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Thursday, April 09, 2009

Moon Grab

1 Comments:

Blogger Romita said...

A Moon Poem
by Edgar Allen Poe

I saw thee once- once only- years ago:
I must not say how many- but not
many.
It was a July midnight; and from out
A full-orbed moon, that like thine own
soul soaring,
Sought a precipitate pathway up through
heaven,
There fell a silvery silken veil of light,
With quietude, and sultriness and
slumber,
Upon the upturn'd faces of a thousand
Roses that grew in an enchanted garden,
Where no wind dared to stir, unless on
tiptoe-
Fell on the upturn'd faces of these
roses
That gave out, in return for the love-
light,
Their odorous souls in an ecstatic
death-
Fell on the upturned faces of these
roses
That smiled and died in this parterre,
enchanted
by thee, and by the poetry of thy
presence.
Clad all in white, upon a violet bank
I saw thee half-reclining; while the
moon
Fell on the upturn'd faces of the roses,
And on thine own, upturn'd- alas, in
sorrow!
Was it not Fate, that, on this July mid-
night-
Was it not Fate (whose name is also
Sorrow),
That bade me pause before that garden-
gate,
To breathe the incense of those slum-
bering roses?
No footstep stirred: the hated world
all slept,
Save only thee and me. I paused- I
looked-
And in an instant all things disap-
peared.
(Ah, bear in mind this garden was
enchanted!)
The pearly lustre of the moon went
out:
The mossy banks and the meandering
paths,
The happy flowers and the repining
trees,
Were seen no more: the very roses'
odours
Died in the arms of the adoring airs.
All- all expired save thee- save less
than thou:
Save only the devine light in thine
eyes.
I saw but them- they were the world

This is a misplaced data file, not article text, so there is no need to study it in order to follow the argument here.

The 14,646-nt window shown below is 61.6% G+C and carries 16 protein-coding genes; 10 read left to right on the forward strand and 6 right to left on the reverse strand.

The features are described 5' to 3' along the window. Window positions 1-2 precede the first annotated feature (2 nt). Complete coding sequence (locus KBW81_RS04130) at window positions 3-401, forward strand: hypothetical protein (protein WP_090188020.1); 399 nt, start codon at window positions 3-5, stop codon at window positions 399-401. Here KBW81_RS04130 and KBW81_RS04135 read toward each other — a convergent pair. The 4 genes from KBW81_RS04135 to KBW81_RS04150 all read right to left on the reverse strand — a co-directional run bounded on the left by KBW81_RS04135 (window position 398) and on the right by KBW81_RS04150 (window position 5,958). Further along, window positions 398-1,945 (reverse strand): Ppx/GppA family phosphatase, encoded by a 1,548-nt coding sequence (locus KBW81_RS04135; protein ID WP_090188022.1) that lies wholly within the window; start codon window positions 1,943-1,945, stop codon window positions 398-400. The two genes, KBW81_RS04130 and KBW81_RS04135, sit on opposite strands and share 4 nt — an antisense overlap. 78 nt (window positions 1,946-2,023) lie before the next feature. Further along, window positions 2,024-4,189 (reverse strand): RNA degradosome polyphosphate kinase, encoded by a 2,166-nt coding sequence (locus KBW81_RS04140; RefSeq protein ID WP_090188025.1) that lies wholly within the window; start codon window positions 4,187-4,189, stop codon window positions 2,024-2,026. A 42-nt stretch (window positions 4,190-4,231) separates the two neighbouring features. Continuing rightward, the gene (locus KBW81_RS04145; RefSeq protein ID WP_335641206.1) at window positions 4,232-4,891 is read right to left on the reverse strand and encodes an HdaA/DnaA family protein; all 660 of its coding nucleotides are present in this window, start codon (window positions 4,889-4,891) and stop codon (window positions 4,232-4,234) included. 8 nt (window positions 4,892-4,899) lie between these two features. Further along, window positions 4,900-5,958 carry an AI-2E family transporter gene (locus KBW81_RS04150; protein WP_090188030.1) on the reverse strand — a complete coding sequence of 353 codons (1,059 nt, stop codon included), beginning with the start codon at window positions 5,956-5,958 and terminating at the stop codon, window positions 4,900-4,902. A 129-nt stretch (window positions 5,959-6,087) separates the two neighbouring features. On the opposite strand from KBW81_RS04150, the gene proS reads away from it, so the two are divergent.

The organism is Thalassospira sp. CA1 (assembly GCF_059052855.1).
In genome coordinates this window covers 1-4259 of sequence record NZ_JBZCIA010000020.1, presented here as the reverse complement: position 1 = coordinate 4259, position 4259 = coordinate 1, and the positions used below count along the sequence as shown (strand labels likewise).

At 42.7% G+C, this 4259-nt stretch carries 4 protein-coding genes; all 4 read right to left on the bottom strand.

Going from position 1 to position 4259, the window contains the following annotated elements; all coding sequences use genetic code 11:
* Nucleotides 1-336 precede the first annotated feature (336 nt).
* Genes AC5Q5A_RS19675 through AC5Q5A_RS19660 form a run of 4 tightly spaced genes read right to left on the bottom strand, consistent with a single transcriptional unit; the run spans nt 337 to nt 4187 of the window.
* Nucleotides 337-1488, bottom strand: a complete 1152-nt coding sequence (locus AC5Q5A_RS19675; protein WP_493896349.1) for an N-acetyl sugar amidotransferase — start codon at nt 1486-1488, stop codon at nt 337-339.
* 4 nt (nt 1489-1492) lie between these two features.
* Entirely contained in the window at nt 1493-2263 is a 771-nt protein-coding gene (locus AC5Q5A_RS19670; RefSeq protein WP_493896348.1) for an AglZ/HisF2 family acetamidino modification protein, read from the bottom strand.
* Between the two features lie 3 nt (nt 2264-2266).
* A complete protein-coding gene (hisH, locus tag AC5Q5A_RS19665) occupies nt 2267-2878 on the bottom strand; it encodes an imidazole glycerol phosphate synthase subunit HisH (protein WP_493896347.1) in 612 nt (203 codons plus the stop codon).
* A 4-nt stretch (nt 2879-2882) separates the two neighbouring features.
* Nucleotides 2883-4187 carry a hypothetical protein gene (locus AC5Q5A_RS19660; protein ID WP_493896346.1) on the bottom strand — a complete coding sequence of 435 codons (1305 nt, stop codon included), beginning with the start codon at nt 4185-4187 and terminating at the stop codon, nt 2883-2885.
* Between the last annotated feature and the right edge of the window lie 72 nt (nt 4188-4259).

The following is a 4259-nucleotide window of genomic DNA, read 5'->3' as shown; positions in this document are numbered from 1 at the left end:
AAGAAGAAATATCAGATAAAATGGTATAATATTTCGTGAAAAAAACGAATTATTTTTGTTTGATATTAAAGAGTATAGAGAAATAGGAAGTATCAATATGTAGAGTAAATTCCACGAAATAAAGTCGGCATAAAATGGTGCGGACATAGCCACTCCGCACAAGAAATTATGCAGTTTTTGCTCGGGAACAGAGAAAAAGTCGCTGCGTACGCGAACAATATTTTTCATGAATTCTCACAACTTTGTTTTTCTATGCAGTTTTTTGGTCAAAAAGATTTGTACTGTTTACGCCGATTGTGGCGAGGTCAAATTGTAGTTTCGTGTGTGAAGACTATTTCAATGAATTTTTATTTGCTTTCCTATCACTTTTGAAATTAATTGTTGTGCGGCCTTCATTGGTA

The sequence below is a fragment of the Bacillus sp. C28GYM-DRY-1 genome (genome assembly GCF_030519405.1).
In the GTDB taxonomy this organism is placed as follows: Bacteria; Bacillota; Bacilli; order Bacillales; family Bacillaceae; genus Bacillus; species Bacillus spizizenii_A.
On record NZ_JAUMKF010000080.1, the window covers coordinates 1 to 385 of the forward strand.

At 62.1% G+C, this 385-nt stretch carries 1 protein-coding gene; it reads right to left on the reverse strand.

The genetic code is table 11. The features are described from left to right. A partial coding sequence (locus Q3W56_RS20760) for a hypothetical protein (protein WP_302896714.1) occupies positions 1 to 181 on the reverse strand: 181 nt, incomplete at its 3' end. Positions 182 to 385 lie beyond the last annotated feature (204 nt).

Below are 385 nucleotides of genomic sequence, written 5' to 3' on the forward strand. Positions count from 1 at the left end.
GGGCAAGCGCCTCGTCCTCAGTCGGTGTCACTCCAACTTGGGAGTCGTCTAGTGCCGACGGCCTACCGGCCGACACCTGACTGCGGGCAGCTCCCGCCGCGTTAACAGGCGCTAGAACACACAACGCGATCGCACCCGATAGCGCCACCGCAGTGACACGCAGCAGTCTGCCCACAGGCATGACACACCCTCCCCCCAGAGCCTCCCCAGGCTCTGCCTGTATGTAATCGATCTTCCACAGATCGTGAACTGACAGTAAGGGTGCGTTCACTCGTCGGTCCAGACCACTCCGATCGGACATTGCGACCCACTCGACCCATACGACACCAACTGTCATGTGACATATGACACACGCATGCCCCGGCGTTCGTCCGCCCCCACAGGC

to me.
I saw but them- saw only them for
hours-
Saw only them till the moon went
down.
What wild heart-histories seemed to lie
enwritten
Upon those crystalline, celestial spheres!
How dark a woe! yet how sublime a
hope!
How silently serene a sea of pride!
How adoring an ambition! yet how
deep-
How fathomless a capacity for love!
But now, at length, dear Dian sank
from sight,
Into the western couch of a thunder-cloud;
And thou, a ghost, amid entombing
trees
Didst glide away. only thine eyes
Remained.
They would not go- they never yet
have gone.
Lighting my lonely pathway home that
night,
They have not left me (as my hopes have) since.
They follow me- they lead me through
the years.
They are my ministers- yet I their
slave.
Their office is to illuminate and enkindle-
My duty, to be saved by their bright
light
And purified in their electric fire,
And sanctified in their elysian fire.
They fill my soul with Beauty (which
is Hope.)
And are far up in Heaven- the stars
I kneel to
In the sad, slient watches of my night;
While even in the meridian glare of day
I see them still- two sweetly scintillant
Venuses, unextinguished by the sun!

6:25 AM

 

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